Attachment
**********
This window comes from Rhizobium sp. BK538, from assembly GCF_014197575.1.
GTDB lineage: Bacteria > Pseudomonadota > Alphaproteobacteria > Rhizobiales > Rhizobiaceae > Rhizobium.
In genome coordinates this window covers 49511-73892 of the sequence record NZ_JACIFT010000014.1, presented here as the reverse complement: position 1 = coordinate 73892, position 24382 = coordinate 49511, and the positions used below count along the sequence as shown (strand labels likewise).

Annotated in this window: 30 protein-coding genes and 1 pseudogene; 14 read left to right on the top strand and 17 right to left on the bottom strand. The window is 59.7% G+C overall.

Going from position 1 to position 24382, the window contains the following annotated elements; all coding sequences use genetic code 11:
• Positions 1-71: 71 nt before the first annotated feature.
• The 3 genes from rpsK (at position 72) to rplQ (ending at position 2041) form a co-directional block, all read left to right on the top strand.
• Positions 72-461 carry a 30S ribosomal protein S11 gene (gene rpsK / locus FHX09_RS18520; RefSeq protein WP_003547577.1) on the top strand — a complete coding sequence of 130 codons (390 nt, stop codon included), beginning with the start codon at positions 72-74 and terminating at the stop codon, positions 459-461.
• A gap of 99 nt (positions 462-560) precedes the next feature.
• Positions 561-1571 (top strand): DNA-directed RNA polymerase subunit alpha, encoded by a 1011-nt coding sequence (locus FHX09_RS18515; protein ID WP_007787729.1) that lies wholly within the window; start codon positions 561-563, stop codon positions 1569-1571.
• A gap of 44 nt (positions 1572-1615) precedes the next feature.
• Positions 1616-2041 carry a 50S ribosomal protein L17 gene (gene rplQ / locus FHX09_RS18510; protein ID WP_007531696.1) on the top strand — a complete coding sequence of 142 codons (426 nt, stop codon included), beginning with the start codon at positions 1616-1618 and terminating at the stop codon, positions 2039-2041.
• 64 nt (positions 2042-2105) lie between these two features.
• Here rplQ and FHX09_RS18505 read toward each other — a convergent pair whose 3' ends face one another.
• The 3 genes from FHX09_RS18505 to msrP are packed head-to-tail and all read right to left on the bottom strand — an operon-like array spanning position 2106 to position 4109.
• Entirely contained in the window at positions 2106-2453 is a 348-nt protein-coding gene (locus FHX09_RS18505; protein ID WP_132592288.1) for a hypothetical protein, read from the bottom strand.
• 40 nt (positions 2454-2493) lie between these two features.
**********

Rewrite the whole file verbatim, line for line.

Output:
This window comes from Rhizobium sp. BK538, from assembly GCF_014197575.1.
GTDB lineage: Bacteria > Pseudomonadota > Alphaproteobacteria > Rhizobiales > Rhizobiaceae > Rhizobium.
In genome coordinates this window covers 49511-73892 of the sequence record NZ_JACIFT010000014.1, presented here as the reverse complement: position 1 = coordinate 73892, position 24382 = coordinate 49511, and the positions used below count along the sequence as shown (strand labels likewise).

Annotated in this window: 30 protein-coding genes and 1 pseudogene; 14 read left to right on the top strand and 17 right to left on the bottom strand. The window is 59.7% G+C overall.

Going from position 1 to position 24382, the window contains the following annotated elements; all coding sequences use genetic code 11:
• Positions 1-71: 71 nt before the first annotated feature.
• The 3 genes from rpsK (at position 72) to rplQ (ending at position 2041) form a co-directional block, all read left to right on the top strand.
• Positions 72-461 carry a 30S ribosomal protein S11 gene (gene rpsK / locus FHX09_RS18520; RefSeq protein WP_003547577.1) on the top strand — a complete coding sequence of 130 codons (390 nt, stop codon included), beginning with the start codon at positions 72-74 and terminating at the stop codon, positions 459-461.
• A gap of 99 nt (positions 462-560) precedes the next feature.
• Positions 561-1571 (top strand): DNA-directed RNA polymerase subunit alpha, encoded by a 1011-nt coding sequence (locus FHX09_RS18515; protein ID WP_007787729.1) that lies wholly within the window; start codon positions 561-563, stop codon positions 1569-1571.
• A gap of 44 nt (positions 1572-1615) precedes the next feature.
• Positions 1616-2041 carry a 50S ribosomal protein L17 gene (gene rplQ / locus FHX09_RS18510; protein ID WP_007531696.1) on the top strand — a complete coding sequence of 142 codons (426 nt, stop codon included), beginning with the start codon at positions 1616-1618 and terminating at the stop codon, positions 2039-2041.
• 64 nt (positions 2042-2105) lie between these two features.
• Here rplQ and FHX09_RS18505 read toward each other — a convergent pair whose 3' ends face one another.
• The 3 genes from FHX09_RS18505 to msrP are packed head-to-tail and all read right to left on the bottom strand — an operon-like array spanning position 2106 to position 4109.
• Entirely contained in the window at positions 2106-2453 is a 348-nt protein-coding gene (locus FHX09_RS18505; protein ID WP_132592288.1) for a hypothetical protein, read from the bottom strand.
• 40 nt (positions 2454-2493) lie between these two features.